In fall, however, take time with the roots—they are the stars of this ­project. Tease a dense root system apart with your fingers to loosen it up. If this is not possible, score the sides of the roots vertically with a sharp knife every few inches, approximately one-quarter-inch deep. This does not harm the roots. On the contrary, it inspires them to regenerate.

Lastly, as with spring planting, ­create a basin where water can collect and go down directly where needed instead of running off. Line up the perimeter with the outer edge of the plant’s current width. Pour water in or deliver it with the hose until it stops sinking in.

Water right up to the brink of ­winter. In fall’s milder, cooler days, plants are less prone to wilting or drying out. Still, give them a good soaking, as described above, every few days their first week, then taper off to once a week. Continue this practice until the ground freezes. Skip when there are good soaking rains.

Do not feed. In a significant departure from spring planting, do not fertilize your newcomers. Plant food would only inspire new leaves, stems or even flower buds. Should any buds appear, snip them off with clippers. The plants’ focus must be on root development, so they are strong heading into winter. 

Last-minute winter prep. Local weather reports will alert you when the first frost is expected. Several days beforehand, swing into action. If fall rains don’t do this for you, give each newcomer one last good soaking.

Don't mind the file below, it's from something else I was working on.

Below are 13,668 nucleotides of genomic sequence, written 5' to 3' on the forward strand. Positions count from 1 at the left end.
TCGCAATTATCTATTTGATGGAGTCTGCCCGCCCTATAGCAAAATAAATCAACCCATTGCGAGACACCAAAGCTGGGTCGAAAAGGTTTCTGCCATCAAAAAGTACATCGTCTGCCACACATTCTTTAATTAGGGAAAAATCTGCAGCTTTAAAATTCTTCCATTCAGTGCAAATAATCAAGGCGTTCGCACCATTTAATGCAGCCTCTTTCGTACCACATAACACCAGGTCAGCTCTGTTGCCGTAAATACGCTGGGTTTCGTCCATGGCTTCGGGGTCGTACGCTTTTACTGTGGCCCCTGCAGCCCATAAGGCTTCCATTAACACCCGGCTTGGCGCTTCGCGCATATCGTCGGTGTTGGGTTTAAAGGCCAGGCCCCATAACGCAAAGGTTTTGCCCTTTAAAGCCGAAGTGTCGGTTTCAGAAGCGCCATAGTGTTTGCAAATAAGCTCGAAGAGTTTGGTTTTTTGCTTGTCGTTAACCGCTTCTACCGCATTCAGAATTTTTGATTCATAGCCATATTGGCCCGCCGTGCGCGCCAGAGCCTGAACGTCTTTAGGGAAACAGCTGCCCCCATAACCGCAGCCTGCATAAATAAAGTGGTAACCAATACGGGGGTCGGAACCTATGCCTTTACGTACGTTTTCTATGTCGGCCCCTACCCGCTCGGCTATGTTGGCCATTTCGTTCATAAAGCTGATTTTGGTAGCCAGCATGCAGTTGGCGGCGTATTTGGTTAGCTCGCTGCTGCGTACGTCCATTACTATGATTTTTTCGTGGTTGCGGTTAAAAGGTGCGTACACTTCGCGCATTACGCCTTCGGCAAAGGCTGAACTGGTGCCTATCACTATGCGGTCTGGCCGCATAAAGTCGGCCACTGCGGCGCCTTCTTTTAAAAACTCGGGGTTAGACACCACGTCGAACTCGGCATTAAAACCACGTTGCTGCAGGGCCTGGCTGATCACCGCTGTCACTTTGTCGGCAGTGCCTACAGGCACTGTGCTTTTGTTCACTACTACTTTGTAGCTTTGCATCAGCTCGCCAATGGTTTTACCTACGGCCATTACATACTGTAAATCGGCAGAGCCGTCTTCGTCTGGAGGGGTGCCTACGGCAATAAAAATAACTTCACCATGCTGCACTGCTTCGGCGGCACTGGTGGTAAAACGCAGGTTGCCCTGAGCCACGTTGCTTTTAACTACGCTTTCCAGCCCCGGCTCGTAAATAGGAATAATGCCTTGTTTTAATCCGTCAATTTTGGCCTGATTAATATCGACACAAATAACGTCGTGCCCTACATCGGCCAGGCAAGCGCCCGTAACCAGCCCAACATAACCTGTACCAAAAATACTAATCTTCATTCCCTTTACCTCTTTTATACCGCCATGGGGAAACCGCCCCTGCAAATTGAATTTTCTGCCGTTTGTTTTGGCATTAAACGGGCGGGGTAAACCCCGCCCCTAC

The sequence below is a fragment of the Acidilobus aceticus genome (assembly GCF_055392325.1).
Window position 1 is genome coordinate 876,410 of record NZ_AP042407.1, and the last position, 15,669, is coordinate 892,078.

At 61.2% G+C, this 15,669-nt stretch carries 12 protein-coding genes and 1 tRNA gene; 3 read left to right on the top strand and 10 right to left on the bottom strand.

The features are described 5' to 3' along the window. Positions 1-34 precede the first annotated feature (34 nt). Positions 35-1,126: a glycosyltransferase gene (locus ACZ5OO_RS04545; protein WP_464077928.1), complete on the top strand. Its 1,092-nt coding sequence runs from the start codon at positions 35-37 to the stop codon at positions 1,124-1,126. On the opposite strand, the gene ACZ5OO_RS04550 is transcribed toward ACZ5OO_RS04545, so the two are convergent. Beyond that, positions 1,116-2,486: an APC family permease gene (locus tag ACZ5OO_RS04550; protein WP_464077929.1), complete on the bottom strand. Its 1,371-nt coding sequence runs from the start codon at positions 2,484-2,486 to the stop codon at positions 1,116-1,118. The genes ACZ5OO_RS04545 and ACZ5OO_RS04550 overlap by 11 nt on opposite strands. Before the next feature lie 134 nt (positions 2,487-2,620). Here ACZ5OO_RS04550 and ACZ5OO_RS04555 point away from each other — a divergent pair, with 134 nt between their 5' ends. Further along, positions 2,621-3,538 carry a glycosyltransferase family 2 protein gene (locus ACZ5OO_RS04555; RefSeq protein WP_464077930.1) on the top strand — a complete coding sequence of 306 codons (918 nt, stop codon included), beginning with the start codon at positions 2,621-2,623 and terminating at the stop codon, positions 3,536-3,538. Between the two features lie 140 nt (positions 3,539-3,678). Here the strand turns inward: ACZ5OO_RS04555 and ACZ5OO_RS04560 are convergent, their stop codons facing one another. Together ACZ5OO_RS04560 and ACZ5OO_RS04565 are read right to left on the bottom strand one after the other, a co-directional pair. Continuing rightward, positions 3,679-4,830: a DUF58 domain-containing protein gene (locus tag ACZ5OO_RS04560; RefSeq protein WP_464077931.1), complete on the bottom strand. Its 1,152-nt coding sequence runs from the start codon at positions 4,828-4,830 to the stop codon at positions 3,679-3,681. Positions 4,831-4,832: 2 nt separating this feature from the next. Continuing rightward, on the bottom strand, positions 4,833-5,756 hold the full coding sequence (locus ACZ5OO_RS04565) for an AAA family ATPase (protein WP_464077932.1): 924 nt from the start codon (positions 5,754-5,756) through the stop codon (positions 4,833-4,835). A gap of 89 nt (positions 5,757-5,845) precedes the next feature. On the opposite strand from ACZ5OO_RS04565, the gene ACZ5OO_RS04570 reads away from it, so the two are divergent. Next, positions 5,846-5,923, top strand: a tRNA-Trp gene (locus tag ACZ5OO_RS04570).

Do not cut back the plants. It is better for a perennial or shrub’s survival to leave tidying until spring.

Lastly, using your hands or a shovel, place three or four inches of compost and/or chopped-up fall leaves over each planting basin. This protective layer helps prevent “frost-heaving,” where temperature fluctuations push root systems up out of the ground.

Enjoy next spring’s payoff. Your fall-planted perennials and shrubs will have a significant head start on their spring-planted counterparts. The root growth they made in your yard before winter came will fuel robust growth. What a joy it will be to see them burst forth!

Savvy Fall Plant Shopping

Health: Always check for signs of trouble. Insect pests can hide under leaves, along stems and where side stems meet main ones. Diseased leaves may be mottled, spotted or have distorted shapes. 

Proportion: A shrub or perennial’s top growth ought to be no higher than two-to-three times the depth of the container it comes in. This indicates a good ratio of roots to stems.

Roots: When you pop a plant out of its pot (you may do this before buying at local nurseries), the roots should be white and crisp. Avoid those with black, wiry or mushy roots and those with very thick or tangled root systems, which don’t transplant as well. 

Mail-order plant nurseries welcome your business this time of year. They have an interesting selection and will consider your location, advising you on choices as well as setting an appropriate delivery time. Order in early fall. Nurseries deliver nice and quick! Perennials and shrubs that I’ve had great success with fall planting…

Perennials: Astilbe, bee balm, black-eyed Susan, catmint, daylily, hardy (“cranesbill”) geranium, iris, peony, phlox, Russian sage, sedum, yarrow. 

Shrubs: Chokeberry, camellia, ­cotoneaster, fothergilla, heavenly bamboo (nandina), hydrangea, rhododendron, roses, shrubby dogwood, spirea, witch hazel.

Good mail-order sources: Avant Gardens, Bluestone Perennials, Fieldstone Gardens, Forestfarm, High Country Gardens, Plant Delights Nursery, Spring Hill Nurseries, Wayside Gardens and White Flower Farm